Our study purpose is to examine the relationship between nursing specialty certification rates and SSI rates in US acute care hospitals using merged data from the National Database of Nursing Quality Indicators® (NDNQI®) and the National Healthcare Safety Network (NHSN). Our study rationale is that identification of specialty certification as a factor that reduces SSI would be supportive of promoting specialty certification among nurses caring for surgical patients globally, which is consistent with the language and intent of the Institute of Medicine ‘Future of Nursing’  report. Specific aims are:
- Examine the relationship between the percent of perioperative area nurses holding specialty certification (CAPA, CPAN, CNOR/CRNFA) and hospital surgical site infection rates.
- Examine the relationship between the percent of surgical intensive care unit, surgical unit, and medical-surgical combined unit nurses holding specialty certification (any national specialty certification) and hospital surgical site infection rates.
- Examine the relationship between the number of wound and ostomy certified nurses and hospital surgical site infection rates.
- Explore whether the perceived autonomy of specialty certified nurses moderates the relationship between specialty certification rates and hospital surgical site infection rates.
- Explore whether the processes of decision making and nurse – physician relations mediates the relationship between specialty certification rates and hospital surgical site infection rates.
Our study methodology is a retrospective, secondary analysis of merged data from NDNQI and NHSN. All NDNQI hospitals in the US that submitted quarterly administrative staffing data and annual RN survey data for the year 2014 are being invited to participate in the study by downloading their NHSN SSI csv files to NDNQI.
Variable selection for our study is informed by Donabedian’s framework in which the structure and processes of care influence the outcomes of care [3,4]. Structure refers to setting attributes in which patient care takes place. Process is how things work in a hospital or unit and what is done for/to patients. Patient outcomes are results of care and include adverse outcome measures. Our main study structure variables are specialty certification rates (number of wound and ostomy certified nurses at the hospital level; percent of specialty certified nurses in perioperative areas; percent of specialty certified nurses in surgical intensive care units; percent of specialty certified nurses in surgical units; and percent of specialty certified nurses in medical-surgical combined units) and nurse autonomy. Our study process variables process variables are decision making and nurse – physician relations. Our study outcome variable is SSI. We also will control for a range of hospital structure characteristics [e.g., Magnet status, bed size, ownership, teaching status, case mix index, mean American Society of Anesthesiologists (ASA) score] and unit-type structure characteristics (e.g., staffing, skill mix, education, experience).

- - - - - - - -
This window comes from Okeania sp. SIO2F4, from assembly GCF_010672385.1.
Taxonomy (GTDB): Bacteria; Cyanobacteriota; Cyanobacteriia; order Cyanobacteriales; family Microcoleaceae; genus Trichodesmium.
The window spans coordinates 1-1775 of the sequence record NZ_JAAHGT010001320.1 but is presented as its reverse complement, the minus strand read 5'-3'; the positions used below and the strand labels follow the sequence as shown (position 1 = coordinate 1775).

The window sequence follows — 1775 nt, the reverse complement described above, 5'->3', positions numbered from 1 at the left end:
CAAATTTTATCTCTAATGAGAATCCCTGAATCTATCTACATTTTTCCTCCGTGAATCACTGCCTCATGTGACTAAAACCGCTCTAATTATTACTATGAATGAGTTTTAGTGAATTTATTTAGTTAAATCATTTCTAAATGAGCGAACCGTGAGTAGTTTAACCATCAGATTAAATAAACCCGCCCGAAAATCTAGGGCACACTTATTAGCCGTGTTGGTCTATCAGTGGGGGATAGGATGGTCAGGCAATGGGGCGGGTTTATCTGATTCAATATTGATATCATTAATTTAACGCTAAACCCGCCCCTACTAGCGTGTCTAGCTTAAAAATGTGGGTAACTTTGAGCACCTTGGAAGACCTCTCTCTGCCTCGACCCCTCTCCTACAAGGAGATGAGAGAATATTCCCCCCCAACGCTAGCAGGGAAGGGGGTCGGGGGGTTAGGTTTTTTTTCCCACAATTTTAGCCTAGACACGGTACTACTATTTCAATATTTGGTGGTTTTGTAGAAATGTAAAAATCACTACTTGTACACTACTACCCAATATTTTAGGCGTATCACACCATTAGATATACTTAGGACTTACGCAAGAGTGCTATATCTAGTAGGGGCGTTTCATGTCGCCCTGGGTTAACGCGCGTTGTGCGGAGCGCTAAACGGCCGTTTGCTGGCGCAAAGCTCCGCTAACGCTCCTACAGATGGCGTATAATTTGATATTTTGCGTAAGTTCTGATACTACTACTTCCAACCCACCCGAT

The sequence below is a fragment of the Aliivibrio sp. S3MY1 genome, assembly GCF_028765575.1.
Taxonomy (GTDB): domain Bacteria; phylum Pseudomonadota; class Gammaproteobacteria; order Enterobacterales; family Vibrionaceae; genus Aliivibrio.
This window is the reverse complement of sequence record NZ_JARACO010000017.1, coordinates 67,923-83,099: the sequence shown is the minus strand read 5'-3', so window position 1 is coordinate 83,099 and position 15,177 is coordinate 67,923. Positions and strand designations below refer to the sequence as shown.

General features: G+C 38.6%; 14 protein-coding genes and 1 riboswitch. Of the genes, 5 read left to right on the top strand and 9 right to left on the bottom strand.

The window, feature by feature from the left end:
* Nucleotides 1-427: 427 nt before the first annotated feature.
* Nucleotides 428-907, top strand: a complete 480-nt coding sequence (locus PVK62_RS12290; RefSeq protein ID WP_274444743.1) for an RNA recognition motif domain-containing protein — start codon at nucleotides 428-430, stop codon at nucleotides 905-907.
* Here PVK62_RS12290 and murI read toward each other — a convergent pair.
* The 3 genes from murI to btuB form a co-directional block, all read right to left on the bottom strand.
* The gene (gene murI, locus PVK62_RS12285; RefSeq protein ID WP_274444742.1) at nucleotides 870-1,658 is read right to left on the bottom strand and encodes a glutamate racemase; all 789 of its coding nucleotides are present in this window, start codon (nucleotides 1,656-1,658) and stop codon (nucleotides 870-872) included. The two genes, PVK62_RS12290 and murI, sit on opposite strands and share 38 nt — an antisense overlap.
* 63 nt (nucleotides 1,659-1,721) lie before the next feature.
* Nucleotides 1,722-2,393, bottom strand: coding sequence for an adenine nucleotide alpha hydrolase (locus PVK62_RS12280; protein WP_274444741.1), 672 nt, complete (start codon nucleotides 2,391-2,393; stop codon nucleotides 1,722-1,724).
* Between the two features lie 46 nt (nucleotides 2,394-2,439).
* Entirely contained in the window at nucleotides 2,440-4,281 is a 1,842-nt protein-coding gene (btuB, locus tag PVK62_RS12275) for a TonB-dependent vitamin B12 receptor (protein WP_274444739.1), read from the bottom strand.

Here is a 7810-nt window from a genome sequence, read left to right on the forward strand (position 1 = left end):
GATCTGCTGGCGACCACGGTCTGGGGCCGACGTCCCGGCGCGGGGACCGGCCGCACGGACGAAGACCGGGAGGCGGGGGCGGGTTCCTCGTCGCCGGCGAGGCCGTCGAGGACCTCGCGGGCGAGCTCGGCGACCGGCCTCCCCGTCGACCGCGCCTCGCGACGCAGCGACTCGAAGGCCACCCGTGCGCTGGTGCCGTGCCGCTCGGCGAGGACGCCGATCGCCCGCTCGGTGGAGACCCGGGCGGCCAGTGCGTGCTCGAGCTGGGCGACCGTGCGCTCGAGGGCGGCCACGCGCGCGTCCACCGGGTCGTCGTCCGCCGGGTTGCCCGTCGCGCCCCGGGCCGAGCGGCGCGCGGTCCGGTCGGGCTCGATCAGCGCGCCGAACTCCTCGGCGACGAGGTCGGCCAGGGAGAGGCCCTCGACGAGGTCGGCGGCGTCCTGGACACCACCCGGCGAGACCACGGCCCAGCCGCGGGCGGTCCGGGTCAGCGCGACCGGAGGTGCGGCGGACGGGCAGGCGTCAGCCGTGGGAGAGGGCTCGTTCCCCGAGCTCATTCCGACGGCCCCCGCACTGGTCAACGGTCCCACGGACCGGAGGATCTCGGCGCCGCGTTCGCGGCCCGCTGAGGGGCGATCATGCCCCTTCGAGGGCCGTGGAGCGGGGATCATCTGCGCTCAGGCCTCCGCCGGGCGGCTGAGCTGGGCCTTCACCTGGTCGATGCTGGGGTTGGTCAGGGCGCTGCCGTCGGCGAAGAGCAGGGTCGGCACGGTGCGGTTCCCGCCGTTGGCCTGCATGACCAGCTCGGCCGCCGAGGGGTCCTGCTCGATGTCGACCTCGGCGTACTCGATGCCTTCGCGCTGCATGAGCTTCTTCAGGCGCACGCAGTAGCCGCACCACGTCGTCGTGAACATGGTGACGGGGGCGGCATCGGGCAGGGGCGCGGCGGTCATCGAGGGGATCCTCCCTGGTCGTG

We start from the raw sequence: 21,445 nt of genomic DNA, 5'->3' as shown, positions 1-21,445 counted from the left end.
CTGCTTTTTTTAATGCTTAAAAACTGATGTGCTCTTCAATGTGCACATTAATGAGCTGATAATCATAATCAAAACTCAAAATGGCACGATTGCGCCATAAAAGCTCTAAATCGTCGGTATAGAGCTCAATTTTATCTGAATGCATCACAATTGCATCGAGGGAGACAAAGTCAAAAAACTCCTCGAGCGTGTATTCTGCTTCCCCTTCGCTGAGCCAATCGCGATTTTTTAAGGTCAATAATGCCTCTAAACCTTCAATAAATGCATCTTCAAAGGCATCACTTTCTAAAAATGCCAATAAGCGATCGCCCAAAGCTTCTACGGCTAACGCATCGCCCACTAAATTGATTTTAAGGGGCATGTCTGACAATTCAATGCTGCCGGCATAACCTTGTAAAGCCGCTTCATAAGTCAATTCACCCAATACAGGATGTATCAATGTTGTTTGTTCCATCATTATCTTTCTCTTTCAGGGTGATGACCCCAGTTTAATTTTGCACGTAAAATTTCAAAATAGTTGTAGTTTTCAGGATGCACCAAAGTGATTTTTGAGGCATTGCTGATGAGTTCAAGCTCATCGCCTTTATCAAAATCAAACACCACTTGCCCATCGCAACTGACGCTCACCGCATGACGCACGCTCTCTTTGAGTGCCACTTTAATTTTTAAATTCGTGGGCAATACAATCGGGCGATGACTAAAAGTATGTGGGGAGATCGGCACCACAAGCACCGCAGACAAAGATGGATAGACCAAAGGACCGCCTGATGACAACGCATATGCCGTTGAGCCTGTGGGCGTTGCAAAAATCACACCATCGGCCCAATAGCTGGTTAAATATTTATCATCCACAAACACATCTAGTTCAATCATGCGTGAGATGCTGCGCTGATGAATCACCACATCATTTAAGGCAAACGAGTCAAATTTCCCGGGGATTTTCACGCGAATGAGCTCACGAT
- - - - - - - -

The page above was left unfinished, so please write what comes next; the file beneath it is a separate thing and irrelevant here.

Analysis includes generalized linear regression models at the hospital level. We will fit each model using a Poisson-based count of SSIs and the log of total number of operations performed as the exposure, and include specialty certification predictors and all control variables. Poisson-based models account for the zero-truncated, and often skewed SSI data.
Preliminary findings will be presented in the poster.
At the completion of our study, it is our expectation that we will have beginning evidence about whether increasing nursing specialty certification rates in acute care hospitals should be a part of SSI prevention strategies globally. The study is expected to have a potentially important impact for both of promoting specialty certification among nurses caring for surgical patients and decreasing costly surgical site infections among patients in acute care settings.
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